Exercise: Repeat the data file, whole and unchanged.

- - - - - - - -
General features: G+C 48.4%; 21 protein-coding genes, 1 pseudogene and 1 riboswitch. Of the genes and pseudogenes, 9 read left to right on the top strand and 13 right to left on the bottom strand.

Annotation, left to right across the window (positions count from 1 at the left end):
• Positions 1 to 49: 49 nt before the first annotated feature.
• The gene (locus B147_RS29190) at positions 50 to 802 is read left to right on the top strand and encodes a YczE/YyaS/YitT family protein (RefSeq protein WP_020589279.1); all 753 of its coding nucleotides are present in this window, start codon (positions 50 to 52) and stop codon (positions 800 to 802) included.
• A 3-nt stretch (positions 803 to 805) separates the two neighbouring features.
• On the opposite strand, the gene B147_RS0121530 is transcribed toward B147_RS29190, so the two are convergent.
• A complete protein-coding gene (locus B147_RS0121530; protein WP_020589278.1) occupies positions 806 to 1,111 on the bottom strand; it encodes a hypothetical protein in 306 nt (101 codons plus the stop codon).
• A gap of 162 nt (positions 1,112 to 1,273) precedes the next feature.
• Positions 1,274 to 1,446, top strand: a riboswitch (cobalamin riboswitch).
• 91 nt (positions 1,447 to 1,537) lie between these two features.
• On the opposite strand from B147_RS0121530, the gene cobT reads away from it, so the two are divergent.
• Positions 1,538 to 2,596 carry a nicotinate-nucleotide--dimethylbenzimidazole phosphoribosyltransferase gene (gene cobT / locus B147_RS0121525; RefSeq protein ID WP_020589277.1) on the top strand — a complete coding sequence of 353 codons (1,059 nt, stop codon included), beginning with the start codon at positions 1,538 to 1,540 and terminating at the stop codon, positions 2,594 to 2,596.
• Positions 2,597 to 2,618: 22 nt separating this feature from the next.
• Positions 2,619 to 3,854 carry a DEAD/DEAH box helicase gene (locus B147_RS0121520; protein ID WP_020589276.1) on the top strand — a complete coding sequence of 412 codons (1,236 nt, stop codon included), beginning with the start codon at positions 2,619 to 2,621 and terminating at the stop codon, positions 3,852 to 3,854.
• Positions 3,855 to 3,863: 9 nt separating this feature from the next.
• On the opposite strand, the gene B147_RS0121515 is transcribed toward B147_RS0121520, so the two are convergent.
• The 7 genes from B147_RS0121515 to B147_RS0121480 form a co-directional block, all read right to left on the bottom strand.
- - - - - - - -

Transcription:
General features: G+C 48.4%; 21 protein-coding genes, 1 pseudogene and 1 riboswitch. Of the genes and pseudogenes, 9 read left to right on the top strand and 13 right to left on the bottom strand.

Annotation, left to right across the window (positions count from 1 at the left end):
• Positions 1 to 49: 49 nt before the first annotated feature.
• The gene (locus B147_RS29190) at positions 50 to 802 is read left to right on the top strand and encodes a YczE/YyaS/YitT family protein (RefSeq protein WP_020589279.1); all 753 of its coding nucleotides are present in this window, start codon (positions 50 to 52) and stop codon (positions 800 to 802) included.
• A 3-nt stretch (positions 803 to 805) separates the two neighbouring features.
• On the opposite strand, the gene B147_RS0121530 is transcribed toward B147_RS29190, so the two are convergent.
• A complete protein-coding gene (locus B147_RS0121530; protein WP_020589278.1) occupies positions 806 to 1,111 on the bottom strand; it encodes a hypothetical protein in 306 nt (101 codons plus the stop codon).
• A gap of 162 nt (positions 1,112 to 1,273) precedes the next feature.
• Positions 1,274 to 1,446, top strand: a riboswitch (cobalamin riboswitch).
• 91 nt (positions 1,447 to 1,537) lie between these two features.
• On the opposite strand from B147_RS0121530, the gene cobT reads away from it, so the two are divergent.
• Positions 1,538 to 2,596 carry a nicotinate-nucleotide--dimethylbenzimidazole phosphoribosyltransferase gene (gene cobT / locus B147_RS0121525; RefSeq protein ID WP_020589277.1) on the top strand — a complete coding sequence of 353 codons (1,059 nt, stop codon included), beginning with the start codon at positions 1,538 to 1,540 and terminating at the stop codon, positions 2,594 to 2,596.
• Positions 2,597 to 2,618: 22 nt separating this feature from the next.
• Positions 2,619 to 3,854 carry a DEAD/DEAH box helicase gene (locus B147_RS0121520; protein ID WP_020589276.1) on the top strand — a complete coding sequence of 412 codons (1,236 nt, stop codon included), beginning with the start codon at positions 2,619 to 2,621 and terminating at the stop codon, positions 3,852 to 3,854.
• Positions 3,855 to 3,863: 9 nt separating this feature from the next.
• On the opposite strand, the gene B147_RS0121515 is transcribed toward B147_RS0121520, so the two are convergent.
• The 7 genes from B147_RS0121515 to B147_RS0121480 form a co-directional block, all read right to left on the bottom strand.